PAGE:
Spring testing brings out protests and tin foil

Spring testing brings out protests and tin foil

(Mo.)  With a large number of states set later this spring to launch some form of new testing based on the Common Core State Standards, partisans on either side are taking some extreme positions.

A coalition of opposition parent groups, for instance, is organizing a national protest over the coming weeks to encourage millions of families to opt out of the testing and eventually get schools to drop high-stakes standardized assessments altogether.

Meanwhile in Jefferson City, leaders of a Missouri legislative panel proposed adding another $8 to the state’s $25 billion budget plan to facilitate purchase of “two rolls of high density aluminum to create headgear designed to deflect drone and/or black helicopter mind reading and control technology,” according to an item in the Kansas City Star.

The tin foil amendment came from Republican  Mike Lair, a former football coach and history teacher, who offered up the funding proposal as a jab at Common Core opponents who are seemingly too “paranoid” about the standards, according to the Star report.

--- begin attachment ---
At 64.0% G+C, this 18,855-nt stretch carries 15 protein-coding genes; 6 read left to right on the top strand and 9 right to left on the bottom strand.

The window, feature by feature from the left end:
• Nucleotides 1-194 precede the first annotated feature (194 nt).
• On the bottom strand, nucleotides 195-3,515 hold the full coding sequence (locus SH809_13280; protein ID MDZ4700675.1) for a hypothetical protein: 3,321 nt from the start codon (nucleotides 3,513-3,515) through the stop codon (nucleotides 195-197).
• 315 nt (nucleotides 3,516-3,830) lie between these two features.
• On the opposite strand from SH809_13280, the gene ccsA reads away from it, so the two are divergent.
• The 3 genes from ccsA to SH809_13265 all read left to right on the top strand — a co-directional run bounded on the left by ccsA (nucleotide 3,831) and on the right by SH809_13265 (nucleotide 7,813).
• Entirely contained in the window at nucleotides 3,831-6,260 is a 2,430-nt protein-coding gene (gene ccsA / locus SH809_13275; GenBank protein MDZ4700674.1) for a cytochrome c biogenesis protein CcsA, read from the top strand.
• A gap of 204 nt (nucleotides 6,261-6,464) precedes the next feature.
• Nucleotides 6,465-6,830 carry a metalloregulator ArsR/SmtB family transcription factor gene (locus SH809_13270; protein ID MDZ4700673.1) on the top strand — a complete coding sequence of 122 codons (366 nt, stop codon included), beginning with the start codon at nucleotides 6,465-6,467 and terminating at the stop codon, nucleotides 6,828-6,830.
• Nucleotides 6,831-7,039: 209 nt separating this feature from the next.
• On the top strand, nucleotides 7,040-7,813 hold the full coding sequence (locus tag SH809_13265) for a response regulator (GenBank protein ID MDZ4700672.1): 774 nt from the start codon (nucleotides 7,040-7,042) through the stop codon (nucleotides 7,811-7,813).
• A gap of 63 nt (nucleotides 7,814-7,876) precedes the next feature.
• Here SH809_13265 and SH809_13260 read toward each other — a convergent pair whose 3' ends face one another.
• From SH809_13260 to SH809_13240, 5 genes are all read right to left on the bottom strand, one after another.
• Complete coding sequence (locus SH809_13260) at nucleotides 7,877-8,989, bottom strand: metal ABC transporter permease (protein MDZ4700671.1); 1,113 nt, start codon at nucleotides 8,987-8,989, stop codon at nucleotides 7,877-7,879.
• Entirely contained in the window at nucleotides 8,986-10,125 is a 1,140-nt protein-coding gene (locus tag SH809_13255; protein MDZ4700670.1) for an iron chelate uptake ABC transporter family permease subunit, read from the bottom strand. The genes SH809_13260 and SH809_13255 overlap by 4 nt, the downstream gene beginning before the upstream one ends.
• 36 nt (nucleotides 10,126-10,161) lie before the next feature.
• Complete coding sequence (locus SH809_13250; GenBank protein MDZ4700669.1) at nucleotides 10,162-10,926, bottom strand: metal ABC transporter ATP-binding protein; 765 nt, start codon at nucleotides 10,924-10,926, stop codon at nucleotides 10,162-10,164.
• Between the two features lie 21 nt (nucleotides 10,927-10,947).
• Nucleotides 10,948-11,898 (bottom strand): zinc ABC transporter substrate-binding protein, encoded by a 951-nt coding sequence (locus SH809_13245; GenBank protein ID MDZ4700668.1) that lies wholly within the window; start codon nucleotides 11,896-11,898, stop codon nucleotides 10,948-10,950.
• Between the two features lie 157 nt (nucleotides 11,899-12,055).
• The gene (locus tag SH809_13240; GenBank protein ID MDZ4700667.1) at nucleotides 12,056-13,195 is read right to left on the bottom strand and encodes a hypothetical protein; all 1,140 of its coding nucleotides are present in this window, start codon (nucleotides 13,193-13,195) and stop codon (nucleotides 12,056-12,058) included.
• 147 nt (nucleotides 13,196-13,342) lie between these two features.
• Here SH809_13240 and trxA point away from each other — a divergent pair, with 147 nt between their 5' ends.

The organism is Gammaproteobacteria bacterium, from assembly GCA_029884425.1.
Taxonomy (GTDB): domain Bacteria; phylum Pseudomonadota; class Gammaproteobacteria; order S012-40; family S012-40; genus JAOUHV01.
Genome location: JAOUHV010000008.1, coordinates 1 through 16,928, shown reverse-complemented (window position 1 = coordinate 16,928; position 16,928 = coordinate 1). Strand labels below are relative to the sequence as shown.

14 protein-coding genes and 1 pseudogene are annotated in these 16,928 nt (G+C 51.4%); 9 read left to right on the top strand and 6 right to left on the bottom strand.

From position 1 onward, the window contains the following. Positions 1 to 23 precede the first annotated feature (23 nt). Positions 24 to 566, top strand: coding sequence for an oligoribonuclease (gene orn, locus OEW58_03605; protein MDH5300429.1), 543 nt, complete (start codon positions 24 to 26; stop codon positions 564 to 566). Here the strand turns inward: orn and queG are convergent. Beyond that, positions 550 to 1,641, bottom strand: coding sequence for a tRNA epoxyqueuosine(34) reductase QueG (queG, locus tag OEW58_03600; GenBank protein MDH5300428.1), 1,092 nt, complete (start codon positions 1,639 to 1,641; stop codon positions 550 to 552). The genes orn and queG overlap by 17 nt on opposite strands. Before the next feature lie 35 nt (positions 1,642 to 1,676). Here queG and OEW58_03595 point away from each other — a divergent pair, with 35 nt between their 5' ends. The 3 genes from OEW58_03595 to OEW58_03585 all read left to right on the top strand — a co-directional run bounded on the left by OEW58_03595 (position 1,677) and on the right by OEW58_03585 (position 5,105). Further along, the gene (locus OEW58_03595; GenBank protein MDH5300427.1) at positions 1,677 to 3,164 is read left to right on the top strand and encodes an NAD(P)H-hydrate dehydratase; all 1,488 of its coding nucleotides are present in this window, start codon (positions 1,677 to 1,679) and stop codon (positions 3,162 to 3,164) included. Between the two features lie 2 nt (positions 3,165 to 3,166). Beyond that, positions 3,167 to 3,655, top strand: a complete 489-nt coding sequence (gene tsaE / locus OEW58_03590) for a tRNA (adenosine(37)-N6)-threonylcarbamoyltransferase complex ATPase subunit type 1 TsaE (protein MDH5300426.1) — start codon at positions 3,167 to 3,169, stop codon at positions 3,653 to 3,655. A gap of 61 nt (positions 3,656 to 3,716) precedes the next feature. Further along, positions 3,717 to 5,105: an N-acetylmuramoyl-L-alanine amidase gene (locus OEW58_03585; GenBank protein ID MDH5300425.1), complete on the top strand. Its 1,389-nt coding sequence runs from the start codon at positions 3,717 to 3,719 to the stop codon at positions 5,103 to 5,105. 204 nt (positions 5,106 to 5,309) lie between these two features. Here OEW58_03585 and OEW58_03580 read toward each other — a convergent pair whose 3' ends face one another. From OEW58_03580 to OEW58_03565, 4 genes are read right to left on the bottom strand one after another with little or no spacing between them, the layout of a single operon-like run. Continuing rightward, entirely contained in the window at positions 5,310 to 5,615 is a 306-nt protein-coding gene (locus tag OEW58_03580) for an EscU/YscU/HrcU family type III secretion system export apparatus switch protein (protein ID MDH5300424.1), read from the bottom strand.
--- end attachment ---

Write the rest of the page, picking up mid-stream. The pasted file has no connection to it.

The new standards, developed by a governor’s association and strongly backed by the Obama administration, were adopted by 45 states as long as five years ago, but as schools began the transition in earnest red flags began popping up from parents, teachers and policy-makers all over the country.

Some of the loudest complaints are coming, surprisingly, from the left side of the political spectrum. Teachers and lawmakers in New York, for instance, pressed the state’s board of education to delay for five years using test scores based on the Common Core for employment decisions and as a high school graduation requirement.

The swirl of controversy has opened a big hole for critics of standardized testing in general, something the Massachusetts-based Center for Fair and Open Testing is using to their advantage.

“Virtually no one in the education realm thinks the volume of testing and the consequences attached to it are useful educationally,” said spokesman Robert Schaeffer, in a December  interview with Cabinet Report. “There is an ideological and political agenda being imposed on public schools and we need to mobilize sufficient power to overturn it.”

Toward that end, Schaeffer’s group along with Parents Across America, United Opt Out, Network for Public Education, and Save Our Schools have organized what they hope will be the spring of testing reform.

According to their website, protests are planned in eight states – Alabama, North Carolina, Texas, Colorado, New York, Pennsylvania, Michigan and Illinois.

Nothing yet, it should be pointed out, has been organized in Missouri so Rep. Lair may have to export his tin hats when the time comes.

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